“Our systematic review of systematic reviews on the impact of eHealth has demonstrated that many of the clinical claims made about the most commonly deployed eHealth technologies cannot be substantiated by the empirical evidence. Overall, the evidence base in support of these technologies is weak and inconsistent, which highlights the need for more considered claims, particularly in relation to the patient-level benefits, associated with these technologies. Also of note is that we found virtually no evidence in support of the cost-effectiveness claims.”

The highly touted accountable care organizations (ACOs) called for in the Patient Protection and Affordable Care Act are a variety of ill-defined health delivery organizations having only one thing in common: an integrated IT system using EMRs. Not only are these systems expensive and vulnerable to security breaches, the report from athenahealth shows that EMRs also slow down patient care. Why are we placing all our bets on ACOs?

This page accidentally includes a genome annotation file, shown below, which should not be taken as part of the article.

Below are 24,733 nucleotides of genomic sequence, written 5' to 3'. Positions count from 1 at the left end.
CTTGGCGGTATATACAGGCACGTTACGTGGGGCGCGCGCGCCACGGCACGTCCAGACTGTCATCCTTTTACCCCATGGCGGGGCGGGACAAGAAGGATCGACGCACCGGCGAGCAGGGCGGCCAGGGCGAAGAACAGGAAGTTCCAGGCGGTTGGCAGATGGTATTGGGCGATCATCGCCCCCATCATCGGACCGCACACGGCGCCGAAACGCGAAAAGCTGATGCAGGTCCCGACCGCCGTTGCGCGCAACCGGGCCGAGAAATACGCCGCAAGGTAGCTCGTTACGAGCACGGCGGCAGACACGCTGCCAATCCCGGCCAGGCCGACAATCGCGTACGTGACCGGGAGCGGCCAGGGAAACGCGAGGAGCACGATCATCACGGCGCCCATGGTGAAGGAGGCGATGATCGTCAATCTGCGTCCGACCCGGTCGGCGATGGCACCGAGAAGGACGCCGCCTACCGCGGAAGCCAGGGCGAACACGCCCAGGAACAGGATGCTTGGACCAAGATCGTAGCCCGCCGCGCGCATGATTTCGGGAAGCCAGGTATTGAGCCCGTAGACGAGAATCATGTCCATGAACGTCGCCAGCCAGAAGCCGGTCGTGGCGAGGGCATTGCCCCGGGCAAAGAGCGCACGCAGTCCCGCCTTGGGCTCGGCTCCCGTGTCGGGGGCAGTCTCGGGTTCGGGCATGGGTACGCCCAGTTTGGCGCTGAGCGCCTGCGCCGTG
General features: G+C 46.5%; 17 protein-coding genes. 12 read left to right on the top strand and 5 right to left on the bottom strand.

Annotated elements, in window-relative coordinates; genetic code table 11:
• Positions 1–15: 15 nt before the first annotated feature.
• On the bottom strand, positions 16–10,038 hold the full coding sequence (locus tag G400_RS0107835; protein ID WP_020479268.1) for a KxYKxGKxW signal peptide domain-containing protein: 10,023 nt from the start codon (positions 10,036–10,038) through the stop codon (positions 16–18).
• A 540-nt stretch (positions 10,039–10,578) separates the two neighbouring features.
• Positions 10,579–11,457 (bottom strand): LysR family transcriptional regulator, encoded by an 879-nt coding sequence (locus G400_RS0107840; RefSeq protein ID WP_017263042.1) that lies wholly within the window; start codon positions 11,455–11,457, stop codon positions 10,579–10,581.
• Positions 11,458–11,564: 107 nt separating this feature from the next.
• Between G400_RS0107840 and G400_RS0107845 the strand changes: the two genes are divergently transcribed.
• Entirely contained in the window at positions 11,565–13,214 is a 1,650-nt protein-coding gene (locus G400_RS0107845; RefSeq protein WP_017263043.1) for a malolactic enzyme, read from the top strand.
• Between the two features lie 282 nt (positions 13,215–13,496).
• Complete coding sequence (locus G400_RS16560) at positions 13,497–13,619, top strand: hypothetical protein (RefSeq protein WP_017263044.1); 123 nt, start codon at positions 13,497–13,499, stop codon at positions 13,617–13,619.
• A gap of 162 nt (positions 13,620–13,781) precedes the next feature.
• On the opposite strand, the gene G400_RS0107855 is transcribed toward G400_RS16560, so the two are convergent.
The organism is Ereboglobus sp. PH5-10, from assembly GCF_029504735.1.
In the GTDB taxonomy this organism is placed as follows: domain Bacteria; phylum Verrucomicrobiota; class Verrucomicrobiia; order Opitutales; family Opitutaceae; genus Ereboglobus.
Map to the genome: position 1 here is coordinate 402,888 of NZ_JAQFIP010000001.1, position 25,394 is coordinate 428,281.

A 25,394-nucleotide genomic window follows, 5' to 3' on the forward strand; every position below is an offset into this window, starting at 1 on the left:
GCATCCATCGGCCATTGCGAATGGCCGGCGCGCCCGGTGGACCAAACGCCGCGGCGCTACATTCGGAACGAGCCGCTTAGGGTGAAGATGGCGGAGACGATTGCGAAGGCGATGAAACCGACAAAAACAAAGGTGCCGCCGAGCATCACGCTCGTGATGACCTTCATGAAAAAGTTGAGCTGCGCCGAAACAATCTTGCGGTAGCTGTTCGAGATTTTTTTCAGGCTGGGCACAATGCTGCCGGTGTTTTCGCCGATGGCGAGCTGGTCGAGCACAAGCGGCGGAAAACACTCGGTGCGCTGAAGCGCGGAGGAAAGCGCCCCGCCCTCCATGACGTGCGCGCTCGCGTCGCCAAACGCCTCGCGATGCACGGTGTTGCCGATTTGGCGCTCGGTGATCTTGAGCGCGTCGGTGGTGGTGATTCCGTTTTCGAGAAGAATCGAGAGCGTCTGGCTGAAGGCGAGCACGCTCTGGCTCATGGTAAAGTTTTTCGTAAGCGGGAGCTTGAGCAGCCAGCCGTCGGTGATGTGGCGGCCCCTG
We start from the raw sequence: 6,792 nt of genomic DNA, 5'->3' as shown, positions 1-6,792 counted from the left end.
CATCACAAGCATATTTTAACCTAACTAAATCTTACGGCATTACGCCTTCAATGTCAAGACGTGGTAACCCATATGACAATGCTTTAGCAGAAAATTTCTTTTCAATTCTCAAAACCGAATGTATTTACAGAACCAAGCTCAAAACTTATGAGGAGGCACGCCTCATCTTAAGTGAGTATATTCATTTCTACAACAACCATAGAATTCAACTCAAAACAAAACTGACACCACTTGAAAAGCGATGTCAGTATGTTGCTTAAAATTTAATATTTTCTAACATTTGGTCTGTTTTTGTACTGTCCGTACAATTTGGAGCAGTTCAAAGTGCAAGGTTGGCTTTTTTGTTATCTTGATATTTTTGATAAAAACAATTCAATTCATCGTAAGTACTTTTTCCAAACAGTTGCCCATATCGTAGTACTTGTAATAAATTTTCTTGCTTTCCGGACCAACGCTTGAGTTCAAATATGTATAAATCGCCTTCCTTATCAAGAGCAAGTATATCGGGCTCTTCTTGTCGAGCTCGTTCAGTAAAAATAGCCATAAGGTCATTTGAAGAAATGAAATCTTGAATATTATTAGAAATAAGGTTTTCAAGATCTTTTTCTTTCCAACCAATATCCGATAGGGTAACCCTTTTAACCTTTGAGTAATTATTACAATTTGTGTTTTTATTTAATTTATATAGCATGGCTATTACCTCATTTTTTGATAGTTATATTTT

This has all been a distraction that has diverted us from doing what we really need to do – establish affordability and universality through an improved Medicare that covers everyone. Can’t we get on with that task now?

Massachusetts’ Medicaid director comments on single payer

Posted by on Wednesday, Feb 23, 2011

This entry is from Dr. McCanne's Quote of the Day, a daily health policy update on the single-payer health care reform movement. The QotD is archived on PNHP's website.

Medicaid chief: Single payer may be better than ‘devil-may-be’ market

By Kyle Cheney
Boston Herald
February 20, 2011